This gives you two different levers to pull to increase your savings rate. You can either increase income or decrease expenses. Or ideally, both.
Have a play around with the spreadsheet above and see the effect that different alterations to your expenses and/or income can make. It’s quite amazing how such small tweaks can make such a big long term difference.
And the lower your income, the bigger the difference you can make. This makes saving extra important for those on lower incomes.
Some people find increasing income easier. Whether that is through a second job, starting a business, or great performance at your current job. There are many paths to increasing income and what suits someone else, may not suit you. Stay true to yourself and find what works best for you. For example, a man with a young family may not want to find a second job if it means more time away from the family. A better option may be to focus on their main job. Think of ways to increase your primary income. Could be through breakthrough work, networking with important people, asking for a raise, or any number of ways.
Whereas others find it easier to decrease expenses. Again, there are so many different ways of going about it. You could try to save a few percent focusing on small expenses such as cutting down on coffee and eating out. Or you may be in a position that I was, where I could focus on the big expenses of housing and transportation to really ramp up the savings rate.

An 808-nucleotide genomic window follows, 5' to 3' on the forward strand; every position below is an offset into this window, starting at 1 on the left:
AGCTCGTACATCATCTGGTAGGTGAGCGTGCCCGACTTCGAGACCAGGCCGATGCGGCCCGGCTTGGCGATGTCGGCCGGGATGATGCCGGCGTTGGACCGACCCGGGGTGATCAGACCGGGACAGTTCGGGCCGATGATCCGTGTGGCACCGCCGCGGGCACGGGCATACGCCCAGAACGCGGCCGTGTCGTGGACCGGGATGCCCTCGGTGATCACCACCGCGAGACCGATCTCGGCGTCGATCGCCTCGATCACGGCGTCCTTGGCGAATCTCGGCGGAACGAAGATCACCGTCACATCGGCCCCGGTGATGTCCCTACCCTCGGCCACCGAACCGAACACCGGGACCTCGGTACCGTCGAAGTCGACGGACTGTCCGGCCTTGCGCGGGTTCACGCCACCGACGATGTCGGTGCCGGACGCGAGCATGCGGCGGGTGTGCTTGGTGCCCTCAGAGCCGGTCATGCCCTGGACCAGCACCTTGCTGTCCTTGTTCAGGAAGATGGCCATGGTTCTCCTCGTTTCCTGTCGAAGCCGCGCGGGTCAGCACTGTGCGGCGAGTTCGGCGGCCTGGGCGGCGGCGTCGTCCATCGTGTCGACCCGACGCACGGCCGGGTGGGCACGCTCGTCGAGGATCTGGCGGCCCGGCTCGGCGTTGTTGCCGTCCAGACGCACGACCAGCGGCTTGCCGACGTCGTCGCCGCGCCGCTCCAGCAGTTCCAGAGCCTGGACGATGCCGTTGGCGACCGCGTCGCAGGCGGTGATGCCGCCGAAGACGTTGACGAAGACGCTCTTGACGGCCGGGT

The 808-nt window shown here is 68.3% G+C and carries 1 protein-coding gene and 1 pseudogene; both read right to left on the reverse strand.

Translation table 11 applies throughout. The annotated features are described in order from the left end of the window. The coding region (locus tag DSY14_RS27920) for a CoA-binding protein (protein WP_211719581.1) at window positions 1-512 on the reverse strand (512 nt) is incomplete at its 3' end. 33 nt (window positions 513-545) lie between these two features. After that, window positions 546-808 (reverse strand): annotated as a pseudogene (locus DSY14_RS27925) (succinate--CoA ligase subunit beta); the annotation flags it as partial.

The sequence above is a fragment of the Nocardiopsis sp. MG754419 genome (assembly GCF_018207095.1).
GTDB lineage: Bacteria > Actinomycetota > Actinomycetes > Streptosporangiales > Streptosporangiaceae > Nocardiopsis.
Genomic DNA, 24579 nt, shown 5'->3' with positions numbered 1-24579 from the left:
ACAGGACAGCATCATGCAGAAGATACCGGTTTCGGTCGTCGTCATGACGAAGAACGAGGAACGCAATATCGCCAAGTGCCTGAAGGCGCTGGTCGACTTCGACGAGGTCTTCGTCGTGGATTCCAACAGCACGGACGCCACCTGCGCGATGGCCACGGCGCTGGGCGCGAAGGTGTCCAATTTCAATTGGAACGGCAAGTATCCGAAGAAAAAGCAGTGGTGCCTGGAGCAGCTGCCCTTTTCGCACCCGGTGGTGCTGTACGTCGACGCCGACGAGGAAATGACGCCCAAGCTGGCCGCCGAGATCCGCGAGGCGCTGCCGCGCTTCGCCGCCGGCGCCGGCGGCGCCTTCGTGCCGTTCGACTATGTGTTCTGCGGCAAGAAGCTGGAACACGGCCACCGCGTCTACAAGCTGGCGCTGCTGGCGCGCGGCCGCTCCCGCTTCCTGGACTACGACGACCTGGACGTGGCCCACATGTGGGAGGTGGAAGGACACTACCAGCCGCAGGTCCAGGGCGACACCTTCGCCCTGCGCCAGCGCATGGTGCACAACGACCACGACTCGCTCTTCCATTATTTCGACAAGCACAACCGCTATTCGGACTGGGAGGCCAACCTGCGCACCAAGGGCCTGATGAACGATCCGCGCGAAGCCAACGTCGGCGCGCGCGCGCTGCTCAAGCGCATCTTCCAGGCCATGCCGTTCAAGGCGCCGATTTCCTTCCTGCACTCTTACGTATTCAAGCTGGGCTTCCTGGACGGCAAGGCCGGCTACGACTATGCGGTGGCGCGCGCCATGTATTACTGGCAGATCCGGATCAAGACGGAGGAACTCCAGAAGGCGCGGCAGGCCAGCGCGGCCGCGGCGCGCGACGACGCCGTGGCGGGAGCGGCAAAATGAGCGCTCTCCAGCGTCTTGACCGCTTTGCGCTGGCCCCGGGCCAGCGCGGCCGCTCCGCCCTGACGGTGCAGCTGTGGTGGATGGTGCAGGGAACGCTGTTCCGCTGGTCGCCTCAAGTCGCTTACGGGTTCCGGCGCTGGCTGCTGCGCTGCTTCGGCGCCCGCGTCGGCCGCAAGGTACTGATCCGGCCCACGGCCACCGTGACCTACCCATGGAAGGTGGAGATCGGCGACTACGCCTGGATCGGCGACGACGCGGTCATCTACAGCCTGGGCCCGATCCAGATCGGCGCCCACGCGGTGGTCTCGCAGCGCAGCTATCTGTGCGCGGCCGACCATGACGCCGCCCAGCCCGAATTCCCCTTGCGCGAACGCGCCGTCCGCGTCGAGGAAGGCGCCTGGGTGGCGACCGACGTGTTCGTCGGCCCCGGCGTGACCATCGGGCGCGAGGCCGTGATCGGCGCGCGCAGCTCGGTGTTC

It isn’t enough to just have a difference between income and expenses. You need to find productive assets to invest in so that you can give your savings a chance to grow. Otherwise, you will just lose your savings over time thanks to inflation.
First, focus on some easy wins to increasing income or decreasing expenses.
Remember, creating savings is never meant to be about deprivation. It is about minimising the expenses that bring you the least satisfaction. Things that are getting in the way of your future goals.
If you really can’t stand the option of reducing your expenses, then you are left with just one option. To increase your income.
Likewise, if you are no chance of increasing your income, then you are only left with the option to reduce expenses.
Once you get comfortable with your new savings rate, then look to increase it by a couple of percent per year with any increases in income you get. Most of us get pay raises that closely match inflation, sometimes more.
The key is not to increase your spending as your income increases. That is the trap that so many people fall into. The way to quickly get ahead is to bank some of those increases into different investments. Sure, everything gets more expensive over time, but we don’t have to buy everything.
Some years will be better than others, but don’t let that discourage you. I am a strong believer that the process and intent are more important than the end result. We can control our processes, but we can’t always control the end result.
The sooner you can create a healthy (one of non-deprivation) savings rate, the sooner you can reach financial independence. Check up on your savings rate once a year and don’t let it slip away on you.
The information contained on this site is the opinion of the individual author(s) based on their personal opinions, observation, research, and years of experience. The information offered by this website is general education only and is not meant to be taken as individualised financial advice, legal advice, tax advice, or any other kind of advice. You can read more of my disclaimer here.